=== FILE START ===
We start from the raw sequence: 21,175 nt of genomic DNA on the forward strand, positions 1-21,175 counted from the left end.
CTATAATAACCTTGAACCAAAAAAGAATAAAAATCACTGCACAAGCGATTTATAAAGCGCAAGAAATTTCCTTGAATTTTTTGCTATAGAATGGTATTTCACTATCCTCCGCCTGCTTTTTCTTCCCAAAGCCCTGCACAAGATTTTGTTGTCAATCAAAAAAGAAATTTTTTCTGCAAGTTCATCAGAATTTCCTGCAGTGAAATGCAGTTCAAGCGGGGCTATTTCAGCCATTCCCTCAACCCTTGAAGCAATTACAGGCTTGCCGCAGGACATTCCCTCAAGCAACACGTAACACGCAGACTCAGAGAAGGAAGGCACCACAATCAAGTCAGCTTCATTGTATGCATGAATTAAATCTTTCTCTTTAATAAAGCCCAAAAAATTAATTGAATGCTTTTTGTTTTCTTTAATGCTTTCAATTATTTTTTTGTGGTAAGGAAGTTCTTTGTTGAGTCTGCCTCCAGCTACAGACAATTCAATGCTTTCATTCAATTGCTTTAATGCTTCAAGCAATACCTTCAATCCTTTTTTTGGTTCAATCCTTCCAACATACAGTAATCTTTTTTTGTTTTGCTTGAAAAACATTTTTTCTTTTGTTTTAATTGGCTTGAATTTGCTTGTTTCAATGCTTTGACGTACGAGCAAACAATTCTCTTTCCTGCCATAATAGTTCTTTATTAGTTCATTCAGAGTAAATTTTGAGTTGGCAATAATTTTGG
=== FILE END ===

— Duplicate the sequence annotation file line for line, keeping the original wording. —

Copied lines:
We start from the raw sequence: 21,175 nt of genomic DNA on the forward strand, positions 1-21,175 counted from the left end.
CTATAATAACCTTGAACCAAAAAAGAATAAAAATCACTGCACAAGCGATTTATAAAGCGCAAGAAATTTCCTTGAATTTTTTGCTATAGAATGGTATTTCACTATCCTCCGCCTGCTTTTTCTTCCCAAAGCCCTGCACAAGATTTTGTTGTCAATCAAAAAAGAAATTTTTTCTGCAAGTTCATCAGAATTTCCTGCAGTGAAATGCAGTTCAAGCGGGGCTATTTCAGCCATTCCCTCAACCCTTGAAGCAATTACAGGCTTGCCGCAGGACATTCCCTCAAGCAACACGTAACACGCAGACTCAGAGAAGGAAGGCACCACAATCAAGTCAGCTTCATTGTATGCATGAATTAAATCTTTCTCTTTAATAAAGCCCAAAAAATTAATTGAATGCTTTTTGTTTTCTTTAATGCTTTCAATTATTTTTTTGTGGTAAGGAAGTTCTTTGTTGAGTCTGCCTCCAGCTACAGACAATTCAATGCTTTCATTCAATTGCTTTAATGCTTCAAGCAATACCTTCAATCCTTTTTTTGGTTCAATCCTTCCAACATACAGTAATCTTTTTTTGTTTTGCTTGAAAAACATTTTTTCTTTTGTTTTAATTGGCTTGAATTTGCTTGTTTCAATGCTTTGACGTACGAGCAAACAATTCTCTTTCCTGCCATAATAGTTCTTTATTAGTTCATTCAGAGTAAATTTTGAGTTGGCAATAATTTTGG